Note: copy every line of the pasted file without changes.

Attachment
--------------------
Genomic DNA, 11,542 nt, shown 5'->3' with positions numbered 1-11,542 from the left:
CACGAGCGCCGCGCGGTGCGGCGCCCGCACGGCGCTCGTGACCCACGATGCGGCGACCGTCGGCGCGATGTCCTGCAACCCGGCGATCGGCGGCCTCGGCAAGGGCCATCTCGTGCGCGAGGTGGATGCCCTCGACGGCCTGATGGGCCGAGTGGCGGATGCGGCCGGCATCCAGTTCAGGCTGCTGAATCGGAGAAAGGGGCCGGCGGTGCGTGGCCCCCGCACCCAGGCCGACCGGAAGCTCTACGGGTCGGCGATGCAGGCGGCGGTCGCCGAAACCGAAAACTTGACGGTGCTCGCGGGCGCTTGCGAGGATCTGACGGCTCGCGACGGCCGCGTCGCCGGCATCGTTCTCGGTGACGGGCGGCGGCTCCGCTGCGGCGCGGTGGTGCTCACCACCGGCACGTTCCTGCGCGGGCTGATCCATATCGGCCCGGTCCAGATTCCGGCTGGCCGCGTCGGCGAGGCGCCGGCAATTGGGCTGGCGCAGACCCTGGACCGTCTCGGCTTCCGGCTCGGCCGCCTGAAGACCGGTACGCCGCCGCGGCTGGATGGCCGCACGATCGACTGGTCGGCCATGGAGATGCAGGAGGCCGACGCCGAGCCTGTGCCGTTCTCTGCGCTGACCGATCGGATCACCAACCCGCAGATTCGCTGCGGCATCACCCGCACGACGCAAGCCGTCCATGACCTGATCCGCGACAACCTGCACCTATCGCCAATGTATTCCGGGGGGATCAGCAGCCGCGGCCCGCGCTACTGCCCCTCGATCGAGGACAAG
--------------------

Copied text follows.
Genomic DNA, 11,542 nt, shown 5'->3' with positions numbered 1-11,542 from the left:
CACGAGCGCCGCGCGGTGCGGCGCCCGCACGGCGCTCGTGACCCACGATGCGGCGACCGTCGGCGCGATGTCCTGCAACCCGGCGATCGGCGGCCTCGGCAAGGGCCATCTCGTGCGCGAGGTGGATGCCCTCGACGGCCTGATGGGCCGAGTGGCGGATGCGGCCGGCATCCAGTTCAGGCTGCTGAATCGGAGAAAGGGGCCGGCGGTGCGTGGCCCCCGCACCCAGGCCGACCGGAAGCTCTACGGGTCGGCGATGCAGGCGGCGGTCGCCGAAACCGAAAACTTGACGGTGCTCGCGGGCGCTTGCGAGGATCTGACGGCTCGCGACGGCCGCGTCGCCGGCATCGTTCTCGGTGACGGGCGGCGGCTCCGCTGCGGCGCGGTGGTGCTCACCACCGGCACGTTCCTGCGCGGGCTGATCCATATCGGCCCGGTCCAGATTCCGGCTGGCCGCGTCGGCGAGGCGCCGGCAATTGGGCTGGCGCAGACCCTGGACCGTCTCGGCTTCCGGCTCGGCCGCCTGAAGACCGGTACGCCGCCGCGGCTGGATGGCCGCACGATCGACTGGTCGGCCATGGAGATGCAGGAGGCCGACGCCGAGCCTGTGCCGTTCTCTGCGCTGACCGATCGGATCACCAACCCGCAGATTCGCTGCGGCATCACCCGCACGACGCAAGCCGTCCATGACCTGATCCGCGACAACCTGCACCTATCGCCAATGTATTCCGGGGGGATCAGCAGCCGCGGCCCGCGCTACTGCCCCTCGATCGAGGACAAG